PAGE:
The Goods from Ian Tan Gallery
Vancouver, BC | In this monthly series, the Ian Tan Gallery highlights one exhibiting artist or artist they represent, by asking them to answer a short four-question interview designed to introduce them to Scout readers.
Meet David Pirrie, Ian Tan Gallery’s feature artist for the month of March. Pirries’s new series of paintings, Stone Canvases will be showing in the gallery from March 4-30th, with an opening reception on Saturday, March 4th, 2-4pm, where the artist will be in attendance.
Please introduce yourself. Who are you, where do you live, and what is your medium?
My name is David Pirrie and I am a visual artist living and working in North Vancouver. My medium of choice is oil on canvas, usually working on a fairly large scale.
We know it’s hard to pick a favourite, but if you had to choose one piece from the works you have at Ian Tan Gallery to best represent your style and practice overall, which would it be and why?
I think if I were to pick a favourite piece from my new body of work I would choose the painting Mt Sir Donald, Rogers Pass BC [pictured above]. For me, this piece is a great example of my close relationship with the mountains I paint, as I just recently returned from a ski mountaineering trip to the area and skied the very glaciers depicted in the painting. It is a complex and large painting, defining the very essence of my drive to create iconic depictions of the mountains in my life.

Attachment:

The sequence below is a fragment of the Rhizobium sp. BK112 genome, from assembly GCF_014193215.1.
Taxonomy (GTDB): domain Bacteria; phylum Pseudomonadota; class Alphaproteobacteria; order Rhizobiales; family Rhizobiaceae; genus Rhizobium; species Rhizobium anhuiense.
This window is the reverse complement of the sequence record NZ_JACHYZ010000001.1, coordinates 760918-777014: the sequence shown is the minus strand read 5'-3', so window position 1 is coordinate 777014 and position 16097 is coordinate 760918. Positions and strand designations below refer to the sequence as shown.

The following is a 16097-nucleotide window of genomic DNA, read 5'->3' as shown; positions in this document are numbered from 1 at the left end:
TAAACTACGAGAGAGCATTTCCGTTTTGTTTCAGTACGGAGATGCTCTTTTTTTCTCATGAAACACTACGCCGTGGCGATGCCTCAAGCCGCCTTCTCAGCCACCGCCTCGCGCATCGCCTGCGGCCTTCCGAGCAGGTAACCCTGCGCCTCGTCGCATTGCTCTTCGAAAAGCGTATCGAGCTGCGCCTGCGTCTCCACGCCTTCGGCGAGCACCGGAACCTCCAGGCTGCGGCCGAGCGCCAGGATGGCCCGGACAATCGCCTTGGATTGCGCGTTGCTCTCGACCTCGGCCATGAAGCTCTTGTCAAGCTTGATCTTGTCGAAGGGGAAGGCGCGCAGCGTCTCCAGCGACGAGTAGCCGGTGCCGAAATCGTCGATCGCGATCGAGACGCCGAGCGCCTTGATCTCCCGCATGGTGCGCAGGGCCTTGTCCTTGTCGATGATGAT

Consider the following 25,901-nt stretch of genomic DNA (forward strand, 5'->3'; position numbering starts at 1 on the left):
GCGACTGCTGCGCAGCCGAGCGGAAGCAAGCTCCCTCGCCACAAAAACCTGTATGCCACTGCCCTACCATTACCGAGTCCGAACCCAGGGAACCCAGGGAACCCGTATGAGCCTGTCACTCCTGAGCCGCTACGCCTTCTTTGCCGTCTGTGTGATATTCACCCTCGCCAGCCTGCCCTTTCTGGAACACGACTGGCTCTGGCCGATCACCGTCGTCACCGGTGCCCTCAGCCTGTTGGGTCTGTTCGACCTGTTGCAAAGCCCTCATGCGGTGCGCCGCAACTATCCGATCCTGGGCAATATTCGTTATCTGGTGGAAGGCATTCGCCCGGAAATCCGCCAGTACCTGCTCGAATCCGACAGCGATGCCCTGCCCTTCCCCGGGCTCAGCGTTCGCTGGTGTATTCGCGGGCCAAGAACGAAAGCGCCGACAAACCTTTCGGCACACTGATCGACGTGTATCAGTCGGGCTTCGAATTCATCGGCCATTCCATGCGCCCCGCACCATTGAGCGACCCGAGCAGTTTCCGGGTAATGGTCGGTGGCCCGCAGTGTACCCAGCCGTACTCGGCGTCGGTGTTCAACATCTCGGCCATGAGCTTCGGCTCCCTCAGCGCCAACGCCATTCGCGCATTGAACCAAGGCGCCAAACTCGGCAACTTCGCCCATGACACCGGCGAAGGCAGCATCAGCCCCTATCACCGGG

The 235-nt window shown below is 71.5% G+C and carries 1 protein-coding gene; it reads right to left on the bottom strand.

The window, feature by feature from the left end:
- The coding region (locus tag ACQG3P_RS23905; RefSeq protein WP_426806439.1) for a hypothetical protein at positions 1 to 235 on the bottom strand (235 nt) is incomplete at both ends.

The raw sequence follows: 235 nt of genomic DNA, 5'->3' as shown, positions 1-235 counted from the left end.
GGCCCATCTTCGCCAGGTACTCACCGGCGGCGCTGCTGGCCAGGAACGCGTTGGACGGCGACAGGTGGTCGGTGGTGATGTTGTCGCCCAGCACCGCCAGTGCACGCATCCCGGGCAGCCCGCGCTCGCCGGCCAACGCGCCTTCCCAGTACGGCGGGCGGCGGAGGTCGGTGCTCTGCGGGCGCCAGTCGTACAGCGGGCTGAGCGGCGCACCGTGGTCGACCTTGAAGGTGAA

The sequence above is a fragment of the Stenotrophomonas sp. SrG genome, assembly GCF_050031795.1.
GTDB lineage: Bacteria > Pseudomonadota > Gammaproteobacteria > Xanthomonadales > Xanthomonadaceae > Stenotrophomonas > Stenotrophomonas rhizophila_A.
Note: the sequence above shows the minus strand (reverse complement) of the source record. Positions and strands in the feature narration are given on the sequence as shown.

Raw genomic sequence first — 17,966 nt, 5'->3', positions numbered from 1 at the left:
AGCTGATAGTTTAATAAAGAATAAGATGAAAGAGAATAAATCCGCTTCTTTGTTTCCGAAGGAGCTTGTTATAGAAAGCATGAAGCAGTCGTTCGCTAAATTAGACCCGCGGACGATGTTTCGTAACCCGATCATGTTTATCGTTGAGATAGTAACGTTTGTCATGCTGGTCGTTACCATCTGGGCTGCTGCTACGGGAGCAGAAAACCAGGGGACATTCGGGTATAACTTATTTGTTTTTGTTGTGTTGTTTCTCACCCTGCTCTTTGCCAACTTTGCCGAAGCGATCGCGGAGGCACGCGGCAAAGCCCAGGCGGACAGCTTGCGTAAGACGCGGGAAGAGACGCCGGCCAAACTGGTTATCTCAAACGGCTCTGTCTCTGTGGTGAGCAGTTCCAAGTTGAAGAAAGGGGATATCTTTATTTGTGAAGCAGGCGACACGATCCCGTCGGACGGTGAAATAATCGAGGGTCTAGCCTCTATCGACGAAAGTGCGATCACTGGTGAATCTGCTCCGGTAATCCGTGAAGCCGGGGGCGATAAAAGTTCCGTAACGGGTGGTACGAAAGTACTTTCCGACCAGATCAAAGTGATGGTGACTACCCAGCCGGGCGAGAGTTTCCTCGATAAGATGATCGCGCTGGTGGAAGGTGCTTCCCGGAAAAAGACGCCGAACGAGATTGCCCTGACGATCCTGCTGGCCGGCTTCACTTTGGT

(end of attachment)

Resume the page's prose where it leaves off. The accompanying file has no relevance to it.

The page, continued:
If you could display your art in any building, establishment, or other place in Vancouver (not a gallery), where would you choose?
If I could choose any high profile place in Greater Vancouver to have my large scale paintings displayed, I would choose somewhere prominent at YVR Airport. BC is a land of mountains, it is one of our defining features and my paintings celebrate them in a very contemporary way.
Art is a visual experience, but I’d like to challenge you to describe yours using the less obvious senses: sound, taste, smell and feeling.
Many people, including myself, have experienced my paintings in a surprisingly non-visual way. For me, it’s the overwhelming sense of place. The alpine environment is a place of deep silence; it is a place of the smell of sunbaked lichen and of alpine flowers, and the sound of cracks deep within a glacier. It is also a place of excitement and great danger, leaving us humbled by the indifference of these environments, shrugging us off like a mote of dust.
View more of David Pirrie’s artwork online here.
There are 0 comments